Spread bets and CFDs are complex instruments and come with a high risk of losing money rapidly due to leverage. 71% of retail investor accounts lose money when trading spread bets and CFDs with this provider. You should consider whether you understand how spread bets and CFDs work, and whether you can afford to take the high risk of losing your money.
Spread bets and CFDs are complex instruments and come with a high risk of losing money rapidly due to leverage.

Currency depreciation definition

What is currency depreciation?

Currency depreciation is the decline of a currency’s value relative to another currency. It specifically refers to currencies in a floating exchange rate – a system in which a currency’s value is set by the forex market, based on supply and demand.

The opposite of currency depreciation is currency appreciation, where a currency becomes stronger. Forex traders can take advantage of both appreciation and depreciation, by taking a long or short position depending on their market predictions.

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Examples of currency depreciation

Currencies are always traded in pairs, with the value of one being quoted against the other. The first listed currency – the base currency – is always worth one, while the second currency’s value – the quote currency – is given in relation to this.

For example, if GBP/USD was trading at 1.2700, this means that you would pay $1.27 for £1.00.

If the price of GBP/USD rises from 1.2700 to 1.5000, the dollar would be said to have depreciated in value, and the pound would have appreciated in value – as you would now need more dollars to buy the same number of pounds. This might also be referred to as the pound becoming stronger and the dollar becoming weaker.

Some real-life examples of currency depreciation include the impact of the 2016 Brexit referendum on the value of the British pound – which experienced significant volatility, and at times depreciated rapidly against the dollar. A more dramatic historical example happened in Asia in 1997, when the collapse of the Thai baht affected most Southeast Asian currencies and caused their value to decline sharply.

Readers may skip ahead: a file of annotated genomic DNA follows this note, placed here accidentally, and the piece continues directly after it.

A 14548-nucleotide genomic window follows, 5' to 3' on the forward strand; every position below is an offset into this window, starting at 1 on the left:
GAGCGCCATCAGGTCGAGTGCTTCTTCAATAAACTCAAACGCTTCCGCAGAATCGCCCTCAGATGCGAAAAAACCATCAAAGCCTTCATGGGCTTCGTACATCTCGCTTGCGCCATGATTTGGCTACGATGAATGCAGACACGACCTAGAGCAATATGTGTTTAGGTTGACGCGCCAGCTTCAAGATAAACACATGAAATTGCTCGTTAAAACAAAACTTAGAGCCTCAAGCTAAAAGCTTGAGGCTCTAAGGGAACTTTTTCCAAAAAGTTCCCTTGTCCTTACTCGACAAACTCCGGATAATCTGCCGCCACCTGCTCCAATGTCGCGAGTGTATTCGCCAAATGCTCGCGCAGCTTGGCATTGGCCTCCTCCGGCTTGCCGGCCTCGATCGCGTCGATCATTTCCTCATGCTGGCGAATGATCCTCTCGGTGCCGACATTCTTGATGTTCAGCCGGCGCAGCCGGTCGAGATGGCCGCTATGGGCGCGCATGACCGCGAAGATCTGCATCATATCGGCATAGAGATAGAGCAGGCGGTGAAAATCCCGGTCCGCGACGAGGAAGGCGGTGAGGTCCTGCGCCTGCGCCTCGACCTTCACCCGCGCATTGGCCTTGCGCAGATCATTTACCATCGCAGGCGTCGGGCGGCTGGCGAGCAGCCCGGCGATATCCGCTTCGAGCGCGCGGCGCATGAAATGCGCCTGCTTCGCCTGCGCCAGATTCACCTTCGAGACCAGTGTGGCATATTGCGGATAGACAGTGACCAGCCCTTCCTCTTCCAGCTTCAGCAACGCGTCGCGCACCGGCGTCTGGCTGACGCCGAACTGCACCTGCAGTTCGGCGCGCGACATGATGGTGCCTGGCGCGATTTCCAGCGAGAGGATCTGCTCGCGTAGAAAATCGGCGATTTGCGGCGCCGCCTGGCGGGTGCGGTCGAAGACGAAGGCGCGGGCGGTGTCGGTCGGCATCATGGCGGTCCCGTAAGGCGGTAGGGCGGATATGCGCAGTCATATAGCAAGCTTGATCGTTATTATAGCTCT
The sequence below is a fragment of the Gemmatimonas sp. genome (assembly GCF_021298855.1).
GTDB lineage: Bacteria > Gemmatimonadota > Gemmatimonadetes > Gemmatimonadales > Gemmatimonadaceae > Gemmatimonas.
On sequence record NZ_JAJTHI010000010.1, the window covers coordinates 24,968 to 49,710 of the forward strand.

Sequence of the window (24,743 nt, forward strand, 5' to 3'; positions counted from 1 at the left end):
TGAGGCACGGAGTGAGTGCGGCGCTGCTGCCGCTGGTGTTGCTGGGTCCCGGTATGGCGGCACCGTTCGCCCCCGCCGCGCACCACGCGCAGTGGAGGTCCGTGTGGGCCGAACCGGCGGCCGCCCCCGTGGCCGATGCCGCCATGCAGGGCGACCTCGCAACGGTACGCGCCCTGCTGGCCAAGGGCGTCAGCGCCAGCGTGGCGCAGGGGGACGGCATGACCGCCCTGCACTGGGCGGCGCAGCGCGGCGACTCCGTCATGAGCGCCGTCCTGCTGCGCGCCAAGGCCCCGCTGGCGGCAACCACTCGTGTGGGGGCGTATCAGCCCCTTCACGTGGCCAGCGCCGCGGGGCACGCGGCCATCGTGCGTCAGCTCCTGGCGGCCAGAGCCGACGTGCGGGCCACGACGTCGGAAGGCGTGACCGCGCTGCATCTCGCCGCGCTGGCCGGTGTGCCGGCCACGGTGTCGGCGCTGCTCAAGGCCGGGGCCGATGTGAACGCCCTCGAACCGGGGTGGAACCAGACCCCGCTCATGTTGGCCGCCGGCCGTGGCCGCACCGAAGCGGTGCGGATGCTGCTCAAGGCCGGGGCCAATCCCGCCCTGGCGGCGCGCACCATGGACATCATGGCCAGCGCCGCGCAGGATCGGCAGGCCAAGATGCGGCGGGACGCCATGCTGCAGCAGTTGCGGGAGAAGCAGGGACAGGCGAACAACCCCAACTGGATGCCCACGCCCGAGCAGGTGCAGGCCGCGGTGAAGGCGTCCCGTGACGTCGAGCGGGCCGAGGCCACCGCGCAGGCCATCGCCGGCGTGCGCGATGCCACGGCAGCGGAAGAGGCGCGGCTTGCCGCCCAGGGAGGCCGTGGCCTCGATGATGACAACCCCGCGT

What causes a currency to depreciate?

Currency depreciation can occur for a variety of reasons. Broadly these include changes in inflation rates, political instability and other economic factors. More specifically, some of the leading causes of currency depreciation are:

  • Lower export revenues
  • A surge in imports
  • Reduced monetary policy interest rates
  • Central bank intervention
  • Traders and speculators selling currencies on the market

Implications of currency depreciation for traders

Currency depreciation enables forex traders to profit, or causes them to lose, as the currency values fluctuate.

Let’s say a trader has opted to short EUR/USD, believing that the euro is going to depreciate against the dollar. If the price of the euro did fall, the position would incur a profit. But if the euro increased in value instead, they would suffer a loss.

If the trader had taken a long position instead, they would do so in the hope that the euro appreciated against the dollar. If the euro increased in price, they could close their position for a profit. But, if the euro depreciated against the dollar, the trader’s long position would make a loss, as they would have to close their trade at a less favourable exchange rate.

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